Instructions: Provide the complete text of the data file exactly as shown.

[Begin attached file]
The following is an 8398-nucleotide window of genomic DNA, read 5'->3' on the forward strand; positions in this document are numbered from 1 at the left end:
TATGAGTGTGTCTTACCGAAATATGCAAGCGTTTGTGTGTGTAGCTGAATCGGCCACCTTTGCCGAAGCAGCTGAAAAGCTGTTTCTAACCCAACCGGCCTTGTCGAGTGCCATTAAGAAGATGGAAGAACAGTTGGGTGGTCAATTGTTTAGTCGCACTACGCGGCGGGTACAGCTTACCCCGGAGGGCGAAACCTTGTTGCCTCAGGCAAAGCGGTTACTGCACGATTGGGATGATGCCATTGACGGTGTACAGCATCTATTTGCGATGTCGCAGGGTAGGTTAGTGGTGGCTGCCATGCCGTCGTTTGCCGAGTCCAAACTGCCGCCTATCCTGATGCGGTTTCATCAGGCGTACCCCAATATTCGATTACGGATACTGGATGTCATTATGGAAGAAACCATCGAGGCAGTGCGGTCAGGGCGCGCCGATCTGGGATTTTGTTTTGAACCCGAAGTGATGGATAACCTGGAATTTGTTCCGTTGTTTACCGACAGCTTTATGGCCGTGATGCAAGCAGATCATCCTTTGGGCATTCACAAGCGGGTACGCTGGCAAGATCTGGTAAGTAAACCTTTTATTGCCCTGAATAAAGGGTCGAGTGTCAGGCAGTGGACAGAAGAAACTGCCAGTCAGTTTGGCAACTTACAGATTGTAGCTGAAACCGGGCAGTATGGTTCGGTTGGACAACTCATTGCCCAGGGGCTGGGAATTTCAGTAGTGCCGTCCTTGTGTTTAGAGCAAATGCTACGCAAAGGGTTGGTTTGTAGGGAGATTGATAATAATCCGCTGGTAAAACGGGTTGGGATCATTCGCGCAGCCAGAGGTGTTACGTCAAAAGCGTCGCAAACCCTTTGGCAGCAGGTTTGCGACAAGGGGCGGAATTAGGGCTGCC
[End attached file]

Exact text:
The following is an 8398-nucleotide window of genomic DNA, read 5'->3' on the forward strand; positions in this document are numbered from 1 at the left end:
TATGAGTGTGTCTTACCGAAATATGCAAGCGTTTGTGTGTGTAGCTGAATCGGCCACCTTTGCCGAAGCAGCTGAAAAGCTGTTTCTAACCCAACCGGCCTTGTCGAGTGCCATTAAGAAGATGGAAGAACAGTTGGGTGGTCAATTGTTTAGTCGCACTACGCGGCGGGTACAGCTTACCCCGGAGGGCGAAACCTTGTTGCCTCAGGCAAAGCGGTTACTGCACGATTGGGATGATGCCATTGACGGTGTACAGCATCTATTTGCGATGTCGCAGGGTAGGTTAGTGGTGGCTGCCATGCCGTCGTTTGCCGAGTCCAAACTGCCGCCTATCCTGATGCGGTTTCATCAGGCGTACCCCAATATTCGATTACGGATACTGGATGTCATTATGGAAGAAACCATCGAGGCAGTGCGGTCAGGGCGCGCCGATCTGGGATTTTGTTTTGAACCCGAAGTGATGGATAACCTGGAATTTGTTCCGTTGTTTACCGACAGCTTTATGGCCGTGATGCAAGCAGATCATCCTTTGGGCATTCACAAGCGGGTACGCTGGCAAGATCTGGTAAGTAAACCTTTTATTGCCCTGAATAAAGGGTCGAGTGTCAGGCAGTGGACAGAAGAAACTGCCAGTCAGTTTGGCAACTTACAGATTGTAGCTGAAACCGGGCAGTATGGTTCGGTTGGACAACTCATTGCCCAGGGGCTGGGAATTTCAGTAGTGCCGTCCTTGTGTTTAGAGCAAATGCTACGCAAAGGGTTGGTTTGTAGGGAGATTGATAATAATCCGCTGGTAAAACGGGTTGGGATCATTCGCGCAGCCAGAGGTGTTACGTCAAAAGCGTCGCAAACCCTTTGGCAGCAGGTTTGCGACAAGGGGCGGAATTAGGGCTGCC